Most dogs like chewing, and it is a natural behavior that fulfills the dog’s desire to work his jaws. It helps keep his teeth clean and helps him feel full. Some dogs will chew just about anything, including shoes, furniture, or even your houseplants. Chewing is not considered destructive behavior, as it helps to keep your dog’s teeth clean. It has been suggested that we should limit a dog’s chewing to two hours a day. This is determined by the type of chew and the amount of time your dog spends chewing on it.
The chewing behavior in dogs is normal, but sometimes our pet dogs direct their chewing behavior toward inappropriate items. Both puppies and adult dogs should have a variety of appropriate and attractive chew toys. However, just providing the right things to chew isn’t enough to prevent inappropriate chewing. Dogs need to learn what is okay to chew and what is not. They need to be taught in a gentle, humane manner.
Here are ten ways you can manage or reduce your dog’s destructive chewing.
10 Ways to Manage Your Dog’s Destructive Chewing
1. Create a chew toy basket that holds their favorite playthings and includes softer items like old socks, new shoes, and old clothes that they can sink their teeth into.
2. Keep them away from dangerous things like batteries, razor blades, and screwdrivers.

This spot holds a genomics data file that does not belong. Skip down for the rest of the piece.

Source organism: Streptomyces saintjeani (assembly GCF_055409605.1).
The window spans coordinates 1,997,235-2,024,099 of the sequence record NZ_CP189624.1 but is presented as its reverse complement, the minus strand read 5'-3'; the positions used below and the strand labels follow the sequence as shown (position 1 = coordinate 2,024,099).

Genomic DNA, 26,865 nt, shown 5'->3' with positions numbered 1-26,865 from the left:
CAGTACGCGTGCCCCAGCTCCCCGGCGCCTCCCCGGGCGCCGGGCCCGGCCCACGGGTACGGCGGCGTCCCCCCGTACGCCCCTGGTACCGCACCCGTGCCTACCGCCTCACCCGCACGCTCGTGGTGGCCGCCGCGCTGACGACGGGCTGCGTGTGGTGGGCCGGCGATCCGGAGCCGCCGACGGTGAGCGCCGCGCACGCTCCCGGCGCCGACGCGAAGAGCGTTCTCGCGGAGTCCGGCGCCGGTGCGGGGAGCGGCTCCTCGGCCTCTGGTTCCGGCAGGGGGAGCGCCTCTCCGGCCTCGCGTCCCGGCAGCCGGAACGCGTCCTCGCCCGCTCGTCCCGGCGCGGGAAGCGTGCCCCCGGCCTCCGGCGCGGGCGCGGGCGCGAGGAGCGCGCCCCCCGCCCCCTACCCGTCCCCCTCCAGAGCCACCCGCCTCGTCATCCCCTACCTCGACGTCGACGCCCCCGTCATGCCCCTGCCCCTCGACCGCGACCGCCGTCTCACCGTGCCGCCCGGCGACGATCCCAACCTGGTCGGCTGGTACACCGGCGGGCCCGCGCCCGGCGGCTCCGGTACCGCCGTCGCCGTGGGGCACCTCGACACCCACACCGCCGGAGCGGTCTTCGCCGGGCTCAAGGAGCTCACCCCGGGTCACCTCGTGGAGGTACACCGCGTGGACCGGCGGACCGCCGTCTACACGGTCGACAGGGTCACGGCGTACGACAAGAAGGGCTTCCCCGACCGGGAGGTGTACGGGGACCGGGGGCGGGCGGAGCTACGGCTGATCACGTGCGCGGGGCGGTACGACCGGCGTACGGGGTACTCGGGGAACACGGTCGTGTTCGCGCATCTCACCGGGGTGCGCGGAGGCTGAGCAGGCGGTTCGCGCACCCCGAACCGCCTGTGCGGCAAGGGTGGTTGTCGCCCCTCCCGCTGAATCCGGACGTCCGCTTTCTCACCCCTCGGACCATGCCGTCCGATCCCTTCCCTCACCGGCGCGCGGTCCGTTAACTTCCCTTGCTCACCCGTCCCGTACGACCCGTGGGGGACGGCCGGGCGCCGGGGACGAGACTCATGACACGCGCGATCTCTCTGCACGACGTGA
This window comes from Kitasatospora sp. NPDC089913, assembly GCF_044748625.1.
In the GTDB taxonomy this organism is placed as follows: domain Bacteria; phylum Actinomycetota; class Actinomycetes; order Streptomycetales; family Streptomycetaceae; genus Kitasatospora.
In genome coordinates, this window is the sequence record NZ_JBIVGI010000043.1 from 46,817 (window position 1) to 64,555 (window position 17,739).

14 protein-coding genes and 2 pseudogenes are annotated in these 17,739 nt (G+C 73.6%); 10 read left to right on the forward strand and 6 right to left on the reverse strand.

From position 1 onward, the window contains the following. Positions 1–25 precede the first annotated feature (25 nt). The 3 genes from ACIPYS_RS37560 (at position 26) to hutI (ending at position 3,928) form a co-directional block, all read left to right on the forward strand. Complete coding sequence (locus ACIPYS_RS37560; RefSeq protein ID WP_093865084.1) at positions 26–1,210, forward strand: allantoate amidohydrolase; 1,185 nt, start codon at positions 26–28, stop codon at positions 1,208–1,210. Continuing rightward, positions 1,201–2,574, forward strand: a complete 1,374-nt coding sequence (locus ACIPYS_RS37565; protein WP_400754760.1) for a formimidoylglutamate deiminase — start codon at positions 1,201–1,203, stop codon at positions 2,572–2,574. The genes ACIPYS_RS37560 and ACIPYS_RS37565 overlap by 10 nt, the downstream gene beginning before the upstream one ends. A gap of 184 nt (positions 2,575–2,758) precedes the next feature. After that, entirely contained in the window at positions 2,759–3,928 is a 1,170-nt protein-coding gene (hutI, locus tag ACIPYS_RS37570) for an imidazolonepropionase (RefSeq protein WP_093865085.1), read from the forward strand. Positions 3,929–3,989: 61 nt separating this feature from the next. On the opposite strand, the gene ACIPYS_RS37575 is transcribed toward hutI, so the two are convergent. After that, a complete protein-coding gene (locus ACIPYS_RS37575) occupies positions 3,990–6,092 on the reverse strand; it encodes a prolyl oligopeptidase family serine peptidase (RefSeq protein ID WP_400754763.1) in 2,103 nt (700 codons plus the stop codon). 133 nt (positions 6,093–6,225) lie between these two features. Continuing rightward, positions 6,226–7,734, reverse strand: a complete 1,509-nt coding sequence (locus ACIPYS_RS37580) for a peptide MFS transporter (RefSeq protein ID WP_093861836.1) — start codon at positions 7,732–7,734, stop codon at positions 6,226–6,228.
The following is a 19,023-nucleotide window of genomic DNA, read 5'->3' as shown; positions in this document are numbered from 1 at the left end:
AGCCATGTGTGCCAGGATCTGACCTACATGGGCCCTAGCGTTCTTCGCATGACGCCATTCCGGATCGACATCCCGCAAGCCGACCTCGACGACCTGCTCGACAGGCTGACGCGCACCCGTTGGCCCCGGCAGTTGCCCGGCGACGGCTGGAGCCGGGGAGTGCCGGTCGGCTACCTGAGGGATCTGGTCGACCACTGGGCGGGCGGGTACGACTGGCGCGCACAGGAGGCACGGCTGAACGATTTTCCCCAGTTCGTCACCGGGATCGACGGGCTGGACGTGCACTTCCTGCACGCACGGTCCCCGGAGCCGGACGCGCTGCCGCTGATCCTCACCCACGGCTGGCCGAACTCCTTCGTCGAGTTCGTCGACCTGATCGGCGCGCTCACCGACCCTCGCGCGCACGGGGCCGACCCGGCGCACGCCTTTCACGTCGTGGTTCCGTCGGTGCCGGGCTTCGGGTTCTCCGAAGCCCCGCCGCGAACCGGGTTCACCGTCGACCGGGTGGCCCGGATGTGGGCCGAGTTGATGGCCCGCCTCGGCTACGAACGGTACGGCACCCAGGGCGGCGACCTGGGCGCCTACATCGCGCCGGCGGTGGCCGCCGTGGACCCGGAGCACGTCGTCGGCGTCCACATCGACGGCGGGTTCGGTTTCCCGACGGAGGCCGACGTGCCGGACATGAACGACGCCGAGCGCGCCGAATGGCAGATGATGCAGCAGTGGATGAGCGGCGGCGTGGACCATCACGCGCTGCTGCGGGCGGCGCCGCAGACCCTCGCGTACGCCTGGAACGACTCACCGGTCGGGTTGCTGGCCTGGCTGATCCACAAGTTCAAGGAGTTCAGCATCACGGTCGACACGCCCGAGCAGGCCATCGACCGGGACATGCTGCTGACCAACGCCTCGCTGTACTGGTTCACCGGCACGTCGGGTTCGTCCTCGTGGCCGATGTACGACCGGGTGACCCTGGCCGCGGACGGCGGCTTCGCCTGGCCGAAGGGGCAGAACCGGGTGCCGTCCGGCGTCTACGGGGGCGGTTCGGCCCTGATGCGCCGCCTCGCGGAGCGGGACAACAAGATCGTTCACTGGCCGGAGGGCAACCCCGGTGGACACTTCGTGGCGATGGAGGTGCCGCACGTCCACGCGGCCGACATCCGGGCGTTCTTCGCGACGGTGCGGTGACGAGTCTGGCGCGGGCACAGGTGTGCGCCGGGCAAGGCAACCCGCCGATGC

3. Take away all chew toys immediately after playing with them.
4. If they try to chew on something dangerous, remove it immediately and replace it with something they can’t break off.
5. Make sure your puppy has plenty of time to burn off energy while indoors during the day so that he’s not barking at every noise outside in hopes of running out the door or chewing anything that comes his way.
6. Introduce your dog to various toys so that he doesn’t get bored with just one.
7. If you catch him in the act, say “no” firmly and take him away from whatever he’s chewing.
8. If he chews on something that they shouldn’t, have his favorite treat nearby so that he goes to it instead of the item in question.
9. If all else fails, replace the item with a new toy that is more interesting and will get their attention.
10. If you don’t want your pet to chew on your possessions, “dog-proof” your house. Make sure that your dogs cannot get at any items you do not want them to have. This might mean taking all the trash out of your can, putting all clothing and shoes away, and checking cabinets and drawers before leaving the house.
Also, you can spray chewing deterrents. Spray deterrents are chemicals that leave a bad taste in your dog’s mouth when they chew on certain items. These items include leather couches, chairs, shoes, wood furniture, and even electrical cords. It is crucial to choose the right product for the right item.
Developing an effective strategy to deal with a dog who chews may take some time and planning. It requires time and patience. But the time and effort will be worth it in the end.